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Johnson, Feingold make last push before election

Johnson, Feingold make last push before election

MADISON, Wis. (AP) — Democrats have no chance of winning back control of the U.S. Senate without a victory in Wisconsin, Russ Feingold told volunteers on Monday as he made a final push across the state in his race against Republican Sen. Ron Johnson.

Buoyed by record-breaking early voting turnout in the state, which was particularly strong in Democratic areas, Feingold voiced confidence in the direction of the hotly contested race. But House Speaker Paul Ryan, who was campaigning with Johnson, said the close contest "will come down to turnout."

With Election Day just hours away, both sides were putting nearly all their energy into get-out-the-vote efforts. Johnson's team is confident that a ground game that propelled Gov. Scott Walker to victory three times over four years will help Johnson become the first Wisconsin Republican elected to the Senate in a presidential year since 1980.

Polls have shown Johnson outperforming presidential nominee Donald Trump in Wisconsin. That means Johnson will have to hope Republicans who may not be voting for Trump will still cast their ballots for him.

"We need a massive turnout," Johnson said in an interview with WTMJ-AM on Monday. "This is entirely winnable. I should win this thing. If truth can prevail over lies, distortion and class warfare, I will win this race."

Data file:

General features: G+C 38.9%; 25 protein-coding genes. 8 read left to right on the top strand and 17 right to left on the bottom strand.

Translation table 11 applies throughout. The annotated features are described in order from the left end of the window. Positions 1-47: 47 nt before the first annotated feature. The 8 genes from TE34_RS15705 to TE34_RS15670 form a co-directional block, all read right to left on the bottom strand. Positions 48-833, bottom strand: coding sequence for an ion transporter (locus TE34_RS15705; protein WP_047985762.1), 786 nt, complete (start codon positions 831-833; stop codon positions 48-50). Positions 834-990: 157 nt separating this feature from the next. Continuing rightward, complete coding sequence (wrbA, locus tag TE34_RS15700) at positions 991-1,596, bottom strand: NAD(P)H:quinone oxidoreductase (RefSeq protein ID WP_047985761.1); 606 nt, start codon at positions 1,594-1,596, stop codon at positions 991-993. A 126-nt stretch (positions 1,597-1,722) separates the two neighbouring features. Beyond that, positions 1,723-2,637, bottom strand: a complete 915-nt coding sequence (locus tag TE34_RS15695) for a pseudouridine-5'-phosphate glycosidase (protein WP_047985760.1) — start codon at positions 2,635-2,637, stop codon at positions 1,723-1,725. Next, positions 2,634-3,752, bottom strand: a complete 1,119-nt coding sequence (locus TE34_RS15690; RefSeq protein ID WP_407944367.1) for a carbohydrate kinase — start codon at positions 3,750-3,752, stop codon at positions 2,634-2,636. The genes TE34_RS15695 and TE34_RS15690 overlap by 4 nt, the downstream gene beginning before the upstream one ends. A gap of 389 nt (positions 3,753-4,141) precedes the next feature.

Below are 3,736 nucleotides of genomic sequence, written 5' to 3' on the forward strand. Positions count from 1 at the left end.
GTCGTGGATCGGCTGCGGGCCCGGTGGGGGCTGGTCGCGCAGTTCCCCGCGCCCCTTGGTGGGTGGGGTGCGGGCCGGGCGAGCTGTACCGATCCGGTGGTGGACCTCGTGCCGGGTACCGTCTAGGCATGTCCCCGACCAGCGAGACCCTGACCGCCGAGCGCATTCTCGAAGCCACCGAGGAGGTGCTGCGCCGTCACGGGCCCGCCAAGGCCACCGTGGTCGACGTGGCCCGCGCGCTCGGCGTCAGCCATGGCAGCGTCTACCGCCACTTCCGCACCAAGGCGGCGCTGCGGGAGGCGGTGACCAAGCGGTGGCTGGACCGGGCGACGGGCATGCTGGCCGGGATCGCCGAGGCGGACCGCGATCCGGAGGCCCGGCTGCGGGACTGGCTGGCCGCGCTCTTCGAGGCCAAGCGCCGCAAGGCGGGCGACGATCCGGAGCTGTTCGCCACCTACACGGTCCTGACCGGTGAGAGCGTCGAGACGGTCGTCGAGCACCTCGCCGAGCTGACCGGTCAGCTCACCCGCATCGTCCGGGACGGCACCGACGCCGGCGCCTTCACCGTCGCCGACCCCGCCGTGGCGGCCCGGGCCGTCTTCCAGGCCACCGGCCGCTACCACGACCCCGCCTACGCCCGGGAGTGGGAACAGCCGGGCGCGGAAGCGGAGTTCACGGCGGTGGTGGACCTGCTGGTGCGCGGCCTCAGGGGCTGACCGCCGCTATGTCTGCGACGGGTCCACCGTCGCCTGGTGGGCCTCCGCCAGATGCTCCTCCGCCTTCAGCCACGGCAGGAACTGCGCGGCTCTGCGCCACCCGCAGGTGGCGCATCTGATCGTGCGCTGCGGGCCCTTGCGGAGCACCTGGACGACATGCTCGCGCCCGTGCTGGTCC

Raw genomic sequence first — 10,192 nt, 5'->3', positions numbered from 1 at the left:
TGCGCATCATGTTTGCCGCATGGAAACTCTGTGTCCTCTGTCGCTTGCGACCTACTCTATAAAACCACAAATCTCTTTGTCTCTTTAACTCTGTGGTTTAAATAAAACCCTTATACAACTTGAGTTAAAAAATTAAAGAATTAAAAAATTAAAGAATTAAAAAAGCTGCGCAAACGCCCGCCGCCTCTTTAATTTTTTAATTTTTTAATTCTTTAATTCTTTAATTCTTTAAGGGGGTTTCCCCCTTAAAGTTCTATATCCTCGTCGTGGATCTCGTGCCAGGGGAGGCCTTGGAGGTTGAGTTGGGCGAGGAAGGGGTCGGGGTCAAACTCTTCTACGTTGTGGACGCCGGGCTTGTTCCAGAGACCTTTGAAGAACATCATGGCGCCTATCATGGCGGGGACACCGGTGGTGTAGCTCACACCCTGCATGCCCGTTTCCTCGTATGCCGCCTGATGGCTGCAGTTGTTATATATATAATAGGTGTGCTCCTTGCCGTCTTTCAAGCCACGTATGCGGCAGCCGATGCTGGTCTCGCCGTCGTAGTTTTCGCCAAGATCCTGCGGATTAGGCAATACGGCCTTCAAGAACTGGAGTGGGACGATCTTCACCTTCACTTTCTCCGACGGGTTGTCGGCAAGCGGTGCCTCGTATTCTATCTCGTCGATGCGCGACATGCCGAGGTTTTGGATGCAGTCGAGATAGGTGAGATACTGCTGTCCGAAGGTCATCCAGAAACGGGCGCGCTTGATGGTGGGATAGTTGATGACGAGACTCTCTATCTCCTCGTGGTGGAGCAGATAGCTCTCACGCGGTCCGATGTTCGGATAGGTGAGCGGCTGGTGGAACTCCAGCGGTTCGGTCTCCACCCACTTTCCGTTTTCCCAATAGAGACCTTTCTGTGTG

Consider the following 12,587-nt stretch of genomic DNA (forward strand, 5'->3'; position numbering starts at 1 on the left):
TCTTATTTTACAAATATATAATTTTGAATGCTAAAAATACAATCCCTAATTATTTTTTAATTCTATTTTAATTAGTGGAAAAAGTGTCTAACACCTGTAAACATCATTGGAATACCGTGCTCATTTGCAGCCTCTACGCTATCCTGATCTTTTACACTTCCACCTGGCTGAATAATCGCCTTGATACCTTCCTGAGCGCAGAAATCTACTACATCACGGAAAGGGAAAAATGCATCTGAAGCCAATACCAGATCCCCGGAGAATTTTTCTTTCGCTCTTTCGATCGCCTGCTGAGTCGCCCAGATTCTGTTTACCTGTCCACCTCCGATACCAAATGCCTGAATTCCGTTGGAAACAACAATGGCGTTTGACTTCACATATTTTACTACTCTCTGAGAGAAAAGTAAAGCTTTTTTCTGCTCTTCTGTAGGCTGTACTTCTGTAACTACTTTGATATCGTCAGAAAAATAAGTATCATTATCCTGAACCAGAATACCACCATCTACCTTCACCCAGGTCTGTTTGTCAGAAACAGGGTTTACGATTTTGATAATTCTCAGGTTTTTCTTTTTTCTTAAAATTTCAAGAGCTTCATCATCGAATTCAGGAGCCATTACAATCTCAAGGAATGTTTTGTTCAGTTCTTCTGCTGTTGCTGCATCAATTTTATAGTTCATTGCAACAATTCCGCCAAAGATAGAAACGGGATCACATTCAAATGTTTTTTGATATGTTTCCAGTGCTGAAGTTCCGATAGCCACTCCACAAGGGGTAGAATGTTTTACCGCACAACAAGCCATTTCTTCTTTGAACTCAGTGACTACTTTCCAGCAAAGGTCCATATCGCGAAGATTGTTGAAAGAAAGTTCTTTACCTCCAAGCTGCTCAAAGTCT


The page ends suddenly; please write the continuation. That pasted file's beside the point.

Feingold's campaign said the Wisconsin Elections Commission projection that 3.1 million voters were going to turn out on Tuesday — similar to the past two presidential elections — was good news for them because Democratic turnout is higher in Wisconsin in presidential years. Wisconsin hasn't voted for a Republican for president since Ronald Reagan in 1984.

Ryan told WTMJ in a separate interview from Johnson that he believes the incumbent has the momentum.

"Now it's about executing and turning out and getting everyone to the polls and voting," Ryan said.

Recent polls, including the last two done by the Marquette University Law School, show the race to be about even with majority control of the Senate potentially hanging in the balance. Millions of dollars in television advertising spending flooded into the state in the final days as the race tightened.


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